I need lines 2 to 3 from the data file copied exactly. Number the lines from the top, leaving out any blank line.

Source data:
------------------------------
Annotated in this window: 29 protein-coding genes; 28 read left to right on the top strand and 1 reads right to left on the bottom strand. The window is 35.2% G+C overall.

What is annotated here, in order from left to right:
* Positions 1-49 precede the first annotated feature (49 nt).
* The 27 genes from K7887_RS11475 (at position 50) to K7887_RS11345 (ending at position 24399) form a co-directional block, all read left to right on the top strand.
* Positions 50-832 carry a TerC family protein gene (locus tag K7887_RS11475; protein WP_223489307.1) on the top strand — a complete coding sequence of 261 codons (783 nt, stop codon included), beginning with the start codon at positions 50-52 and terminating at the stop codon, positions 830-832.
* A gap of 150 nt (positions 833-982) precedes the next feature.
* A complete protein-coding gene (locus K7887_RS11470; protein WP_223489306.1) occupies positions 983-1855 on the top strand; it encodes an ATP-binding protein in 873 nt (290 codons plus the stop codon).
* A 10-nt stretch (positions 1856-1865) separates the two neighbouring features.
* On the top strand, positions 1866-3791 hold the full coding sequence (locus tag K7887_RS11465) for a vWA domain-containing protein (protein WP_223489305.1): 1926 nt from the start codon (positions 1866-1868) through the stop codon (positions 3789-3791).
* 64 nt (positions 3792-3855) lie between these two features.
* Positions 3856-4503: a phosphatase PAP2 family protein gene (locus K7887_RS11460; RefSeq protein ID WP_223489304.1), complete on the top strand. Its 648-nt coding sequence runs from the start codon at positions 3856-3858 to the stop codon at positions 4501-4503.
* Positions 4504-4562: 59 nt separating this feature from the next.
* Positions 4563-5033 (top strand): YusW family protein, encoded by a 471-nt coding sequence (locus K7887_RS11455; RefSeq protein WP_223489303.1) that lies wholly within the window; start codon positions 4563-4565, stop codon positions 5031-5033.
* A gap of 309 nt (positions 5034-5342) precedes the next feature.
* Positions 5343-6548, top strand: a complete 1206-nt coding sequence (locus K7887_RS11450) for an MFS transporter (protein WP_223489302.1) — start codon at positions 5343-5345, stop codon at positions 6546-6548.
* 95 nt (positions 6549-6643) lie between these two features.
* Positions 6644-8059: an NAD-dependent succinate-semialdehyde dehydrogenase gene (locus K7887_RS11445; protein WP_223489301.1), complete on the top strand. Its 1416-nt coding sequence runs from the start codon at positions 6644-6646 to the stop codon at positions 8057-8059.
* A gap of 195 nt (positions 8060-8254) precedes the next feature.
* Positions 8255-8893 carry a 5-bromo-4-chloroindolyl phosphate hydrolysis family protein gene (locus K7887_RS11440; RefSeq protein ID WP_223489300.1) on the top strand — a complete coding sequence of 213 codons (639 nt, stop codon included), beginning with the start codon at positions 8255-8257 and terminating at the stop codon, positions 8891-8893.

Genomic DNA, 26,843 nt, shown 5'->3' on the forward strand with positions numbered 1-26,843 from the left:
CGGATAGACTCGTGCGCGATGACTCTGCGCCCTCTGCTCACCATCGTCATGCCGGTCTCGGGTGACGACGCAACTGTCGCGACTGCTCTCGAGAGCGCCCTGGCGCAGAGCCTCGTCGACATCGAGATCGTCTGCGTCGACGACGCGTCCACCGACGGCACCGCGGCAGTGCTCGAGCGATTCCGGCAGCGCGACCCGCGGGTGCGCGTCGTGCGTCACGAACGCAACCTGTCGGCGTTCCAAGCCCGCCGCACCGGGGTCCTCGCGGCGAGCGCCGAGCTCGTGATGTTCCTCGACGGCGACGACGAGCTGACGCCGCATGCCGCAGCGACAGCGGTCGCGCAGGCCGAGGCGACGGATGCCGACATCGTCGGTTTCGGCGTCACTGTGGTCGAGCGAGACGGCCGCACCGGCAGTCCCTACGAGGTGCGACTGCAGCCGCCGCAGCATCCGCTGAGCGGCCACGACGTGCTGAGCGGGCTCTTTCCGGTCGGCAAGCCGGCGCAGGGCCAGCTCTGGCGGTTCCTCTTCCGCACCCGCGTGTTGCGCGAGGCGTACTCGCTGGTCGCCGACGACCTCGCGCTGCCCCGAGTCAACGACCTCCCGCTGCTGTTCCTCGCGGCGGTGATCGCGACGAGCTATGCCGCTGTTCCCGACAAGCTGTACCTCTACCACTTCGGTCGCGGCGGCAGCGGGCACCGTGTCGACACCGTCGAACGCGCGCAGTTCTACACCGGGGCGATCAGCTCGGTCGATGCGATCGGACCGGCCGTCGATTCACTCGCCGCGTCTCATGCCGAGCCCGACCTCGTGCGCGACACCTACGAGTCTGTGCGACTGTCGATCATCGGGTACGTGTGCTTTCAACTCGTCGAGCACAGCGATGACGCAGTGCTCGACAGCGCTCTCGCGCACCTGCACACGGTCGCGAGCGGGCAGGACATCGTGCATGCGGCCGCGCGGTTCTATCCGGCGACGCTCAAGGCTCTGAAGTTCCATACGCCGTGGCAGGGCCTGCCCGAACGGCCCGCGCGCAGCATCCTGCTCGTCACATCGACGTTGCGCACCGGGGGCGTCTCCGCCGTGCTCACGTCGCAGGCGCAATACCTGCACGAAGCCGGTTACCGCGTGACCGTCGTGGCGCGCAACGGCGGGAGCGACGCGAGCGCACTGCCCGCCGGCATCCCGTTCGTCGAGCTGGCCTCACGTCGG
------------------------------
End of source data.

What is annotated here, in order from left to right:
* Positions 1-49 precede the first annotated feature (49 nt).